Last week's answer
I was born in Seattle in 1907 and am now headquartered in Atlanta. I rake in more than $33 billion per year, thanks to my 357,000 employees around the world. I deliver 13.6 million packages and documents each day, 2 million by air and 1.3 million internationally. I serve nearly 8 million customers in more than 200 nations and territories, and my Web site gets 115 million hits per day. I operate 88,000 package cars, vans, tractors and motorcycles, as well as 266 jet aircraft and 316 chartered aircraft. I serve more than 851 airports. Who am I?
Coca-Cola (NYSE: KO) is being assaulted on multiple fronts. Institutional Shareholder Services has advised shareholders not to re-elect superinvestor Warren Buffett to the board, as he isn't "independent" enough. In addition, the CalPERS pension fund giant has announced it will withhold votes for three directors and Coke's entire audit committee including Buffett.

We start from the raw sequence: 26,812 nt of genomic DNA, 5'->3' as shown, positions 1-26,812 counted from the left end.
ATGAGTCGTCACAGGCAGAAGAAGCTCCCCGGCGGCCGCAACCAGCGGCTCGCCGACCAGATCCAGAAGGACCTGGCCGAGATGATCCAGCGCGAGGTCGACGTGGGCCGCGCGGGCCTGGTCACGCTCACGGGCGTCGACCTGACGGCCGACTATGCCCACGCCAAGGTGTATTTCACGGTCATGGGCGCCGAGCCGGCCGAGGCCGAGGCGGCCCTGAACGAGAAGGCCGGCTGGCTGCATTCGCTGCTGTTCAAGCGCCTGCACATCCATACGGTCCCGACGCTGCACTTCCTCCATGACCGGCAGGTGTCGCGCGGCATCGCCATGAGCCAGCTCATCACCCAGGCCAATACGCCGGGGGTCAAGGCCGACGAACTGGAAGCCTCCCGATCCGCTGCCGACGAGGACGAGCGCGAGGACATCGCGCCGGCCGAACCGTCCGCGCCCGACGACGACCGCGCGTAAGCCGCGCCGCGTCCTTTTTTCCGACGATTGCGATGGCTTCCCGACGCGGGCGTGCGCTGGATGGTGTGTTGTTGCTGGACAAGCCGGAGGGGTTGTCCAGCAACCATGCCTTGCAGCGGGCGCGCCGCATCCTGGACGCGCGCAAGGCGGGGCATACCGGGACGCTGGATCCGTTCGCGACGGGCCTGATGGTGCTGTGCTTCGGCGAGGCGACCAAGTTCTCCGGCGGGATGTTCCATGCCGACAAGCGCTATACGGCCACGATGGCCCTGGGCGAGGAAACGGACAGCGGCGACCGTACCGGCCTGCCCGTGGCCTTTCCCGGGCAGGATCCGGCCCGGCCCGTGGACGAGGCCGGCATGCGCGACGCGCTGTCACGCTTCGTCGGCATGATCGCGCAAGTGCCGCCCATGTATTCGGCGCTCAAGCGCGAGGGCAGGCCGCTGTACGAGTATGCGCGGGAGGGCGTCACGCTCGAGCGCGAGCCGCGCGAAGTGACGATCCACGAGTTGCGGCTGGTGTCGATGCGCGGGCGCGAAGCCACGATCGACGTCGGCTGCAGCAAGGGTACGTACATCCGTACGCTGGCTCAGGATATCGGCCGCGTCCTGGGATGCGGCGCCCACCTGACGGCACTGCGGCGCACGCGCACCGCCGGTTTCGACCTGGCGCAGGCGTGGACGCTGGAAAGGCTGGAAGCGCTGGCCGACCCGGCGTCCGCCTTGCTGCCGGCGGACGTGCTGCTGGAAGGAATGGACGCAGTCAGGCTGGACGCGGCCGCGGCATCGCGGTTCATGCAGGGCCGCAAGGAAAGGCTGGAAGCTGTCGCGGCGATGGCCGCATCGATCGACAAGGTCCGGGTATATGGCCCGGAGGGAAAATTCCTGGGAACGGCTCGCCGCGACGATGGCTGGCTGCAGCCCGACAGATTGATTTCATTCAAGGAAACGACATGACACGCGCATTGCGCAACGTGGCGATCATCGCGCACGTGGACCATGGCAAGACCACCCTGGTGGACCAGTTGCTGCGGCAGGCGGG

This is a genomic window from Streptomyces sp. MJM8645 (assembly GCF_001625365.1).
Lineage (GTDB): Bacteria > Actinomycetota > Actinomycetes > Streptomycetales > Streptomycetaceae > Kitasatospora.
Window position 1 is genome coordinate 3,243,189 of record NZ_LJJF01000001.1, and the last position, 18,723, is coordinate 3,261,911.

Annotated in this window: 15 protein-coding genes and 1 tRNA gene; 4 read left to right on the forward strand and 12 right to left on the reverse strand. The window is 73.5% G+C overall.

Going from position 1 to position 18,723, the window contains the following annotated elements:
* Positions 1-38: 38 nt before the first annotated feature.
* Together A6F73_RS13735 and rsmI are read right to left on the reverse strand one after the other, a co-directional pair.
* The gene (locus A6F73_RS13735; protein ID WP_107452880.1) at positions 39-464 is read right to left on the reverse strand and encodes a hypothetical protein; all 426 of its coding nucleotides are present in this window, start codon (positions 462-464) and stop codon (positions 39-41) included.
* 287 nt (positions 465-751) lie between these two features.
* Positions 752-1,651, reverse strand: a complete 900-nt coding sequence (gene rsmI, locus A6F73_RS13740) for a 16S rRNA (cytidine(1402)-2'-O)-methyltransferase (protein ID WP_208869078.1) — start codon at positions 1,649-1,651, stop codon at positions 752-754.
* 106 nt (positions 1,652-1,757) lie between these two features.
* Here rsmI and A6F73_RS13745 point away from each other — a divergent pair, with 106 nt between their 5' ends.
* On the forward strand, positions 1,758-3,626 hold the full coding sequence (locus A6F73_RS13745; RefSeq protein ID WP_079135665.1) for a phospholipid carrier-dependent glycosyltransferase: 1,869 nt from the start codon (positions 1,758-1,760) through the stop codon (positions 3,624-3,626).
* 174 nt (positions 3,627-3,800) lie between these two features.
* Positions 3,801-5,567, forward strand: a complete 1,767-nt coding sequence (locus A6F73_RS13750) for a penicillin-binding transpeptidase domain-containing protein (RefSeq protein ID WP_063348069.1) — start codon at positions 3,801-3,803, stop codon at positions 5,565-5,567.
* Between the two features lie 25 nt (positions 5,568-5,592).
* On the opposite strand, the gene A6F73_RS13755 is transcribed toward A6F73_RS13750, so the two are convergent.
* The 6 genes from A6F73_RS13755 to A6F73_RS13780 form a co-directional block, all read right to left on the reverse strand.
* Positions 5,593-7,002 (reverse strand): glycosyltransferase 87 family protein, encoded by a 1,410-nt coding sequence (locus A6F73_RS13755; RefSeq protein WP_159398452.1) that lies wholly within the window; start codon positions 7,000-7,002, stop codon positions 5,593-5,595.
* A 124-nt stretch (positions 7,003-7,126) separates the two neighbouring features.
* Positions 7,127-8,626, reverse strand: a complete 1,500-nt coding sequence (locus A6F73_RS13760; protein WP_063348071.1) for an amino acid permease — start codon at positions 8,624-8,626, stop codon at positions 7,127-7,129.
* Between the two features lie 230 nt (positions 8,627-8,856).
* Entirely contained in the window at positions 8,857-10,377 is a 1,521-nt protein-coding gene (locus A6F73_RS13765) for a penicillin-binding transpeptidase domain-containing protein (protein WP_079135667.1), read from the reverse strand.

Next, Coke's head general counsel, Deval Patrick, recently resigned, leaving investors to wonder just what the heck is happening at Coke. The firm also is seeking a replacement for CEO Douglas Daft.
These events add up to uncertainty. But remember that Warren Buffett is a man of integrity, someone shareholders should want on a board of directors. Regarding the resignation and CEO search, it's not uncommon for corporations to occasionally go through times of management upheaval. When the dust settles, they're often better off than before, with stronger management in place.
Finally, even though Coke has battled sluggish sales during the past year, it remains fundamentally healthy, with almost $3.5 billion in cash and a dividend yield near 2 percent. It's a solid company with tangible products that the world loves. And the current clouds hanging over the soft-drink heavyweight are not measured in the company's financial statements. Before you panic and sell based on the recent spate of news, take a step back, and remember that this can is half full, not half empty.
One of the world's seminal investment thinkers passed away recently -- Philip Fisher, author of the classic "Common Stocks, Uncommon Profits" (Wiley, $20). Here are the eight points of his investment philosophy: